In case you missed Feast Week Part 1, check it out here.

Feast Week was born, and we had decided what (and how) we were going to teach that big, deep list of concepts about fractions. We utilized the UbD template for planning the unit, focusing on what we wanted the outcomes to be and then how we’d get them there.

And then we told our kids about it. And they were BEYOND excited! We were giddy about the plan, and my students were as eager as me to start our fraction work so we could head down the road toward the beginning of the actual Feast Week. And just as we had hoped, this was just the motivation that 81 5th graders needed to get through a really hard unit on fractions.

But first we had to learn about fractions. The unit was broken down into eight big ideas:

1. What are **fractions** anyway?

2. How are **fractions related and equivalent to percents** and how can they be used to solve problems?

3. How do you **find fractional parts** of a group (i.e. what is 2/5 of 30 students)?

4. How do you **add and subtract fractions**?

5. How can you **multiply a whole number by a fraction**? What does it mean and why would I need to do it in real life? *(As a side note: this one was cool, because it is the same as finding the fractional part of a group–they just didn’t know that back at the beginning of the unit)*

6. How can you **multiply a fraction by a fraction**? What does it mean and why would I need to do it in real life?

7. How can you **divide a whole number by a fraction**? What does it mean and why would I need to do it in real life?

8. How can you **divide a fraction by a whole number**? What does it mean and why would I need to do it in real life?

The really fabulous (yes, I know I say that word a lot, and yes, I do it on purpose 🙂 ) thing about this unit was how many times I heard the words “Wow, this is easy!” And how surprised so many kids were that it *was *easy. For some reason, fractions is a four-letter-word to most people and honestly, I think that’s why so many of us (including me!) had so much trouble figuring them out.

We use Investigations as a math resource in our district, and I have always loved the way it works through math concepts–always starting with the why before showing the how. And it was no different with fractions. We did not start with straight number problems where we colored in pies that were the same amount, or with “this is the algorithm for adding fractions.” We started with the why–or the “what” really. What is a fraction, and how does it relate to percents, which are something that everyone already knows about.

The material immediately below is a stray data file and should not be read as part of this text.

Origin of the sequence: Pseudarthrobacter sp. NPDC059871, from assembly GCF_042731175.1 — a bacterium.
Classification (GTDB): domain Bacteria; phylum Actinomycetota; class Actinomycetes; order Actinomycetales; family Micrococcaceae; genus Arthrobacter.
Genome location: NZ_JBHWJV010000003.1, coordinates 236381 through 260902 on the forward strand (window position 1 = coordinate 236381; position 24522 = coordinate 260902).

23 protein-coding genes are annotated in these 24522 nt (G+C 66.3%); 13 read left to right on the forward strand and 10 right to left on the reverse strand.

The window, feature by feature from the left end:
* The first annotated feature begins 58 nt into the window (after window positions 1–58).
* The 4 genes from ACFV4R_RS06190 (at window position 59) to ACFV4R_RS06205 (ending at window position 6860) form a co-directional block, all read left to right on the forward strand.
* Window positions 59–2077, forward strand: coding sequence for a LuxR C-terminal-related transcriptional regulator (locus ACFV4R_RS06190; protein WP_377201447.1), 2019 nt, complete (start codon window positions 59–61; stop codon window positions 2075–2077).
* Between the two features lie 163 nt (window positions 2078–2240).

Our fraction unit introduced many graphic organizers for kiddos to use to represent their math thinking, and the first one we used was a 10 by 10 grid. We used it to find fourths (again, going back to something they already know), and figured out what fractions and percents we knew from those: 1/4 is 25%, 2/4 is equivalent to 1/2 and 50%, 3/4 is 75%. Then I blew their minds when I showed them how they could find eighths on the same grid. Yep, even though 8 is not a factor of 100. Again, we had them think about what they knew and how they could use that knowledge to figure out something they didn’t know. (I’ll let you stop right now and see if you can figure out how to do it. Go ahead, I’ll even give you a 10 by 1o grid to use.)

Yeah, so I’m sure you’ve figured it out, but I’ll show you anyhow: If you find fourths, then think about what an 1/8 is. It’s half of a 1/4, right? Yep, 1/4=2/8. Since you know that 1/4 is 25%, then you can easily figure out that 1/8 is the same as 12 1/2%. Now you can use that to figure out the percent that is equivalent to any fourth or eighth, just by adding more of them. 3/8 is 37 1/2% because you know 2/8 (1/4) is 25% and then 1/8 is 12 1/2%. Crazy, right? I LOVE THIS PART!! It’s so freeing to kids who have thought all along that fractions are impossible, too hard for them, some secret that they haven’t been told. But now it’s just another puzzle–and they have the pieces to help them solve it! This fraction/percent equivalence plays a HUGE part in the whole rest of the unit, so we spend lots of time at the beginning working with those numbers in different ways to help get it sold in their minds. They had a chart they used as a resource, as well, throughout the unit. Math doesn’t have to be a mystery. It isn’t something you have to memorize. You have tools and you just have to know when and how to use them!

Another organizer we used were 4 x 6 and 5 x 12 rectangles. They’re arrays, just like the 10 x 10 grids, but work better for other numbers that have factors like 3, 4, 5 and 6 (thirds, fourths, fifths, sixths, etc.). We could use them to find the fractional parts of almost any number that way.

These were used when we moved on to finding thirds and sixths (which you can do with percents, as well, too). These were cool, too, when they figured out that 1/3 was 33 1/3% and that 1/6 is half of that. That’s a crazy question: what is 1/2 of 33 1/3? Wish I would have recorded them figuring out that it’s 16 2/3%. Really. It is. Try it. Here, let me show you:

The first time I did that it heard my head. The second and third times it did, too. Yeah, I’ll admit it. Some of the things I ask my kids to do seemed crazy in the beginning. Mainly because it’s not how I learned it, but this time around it totally makes sense. I wonder what it would have been like to do math like this when I was a kid…

(Ready for Part 3? Find it here.)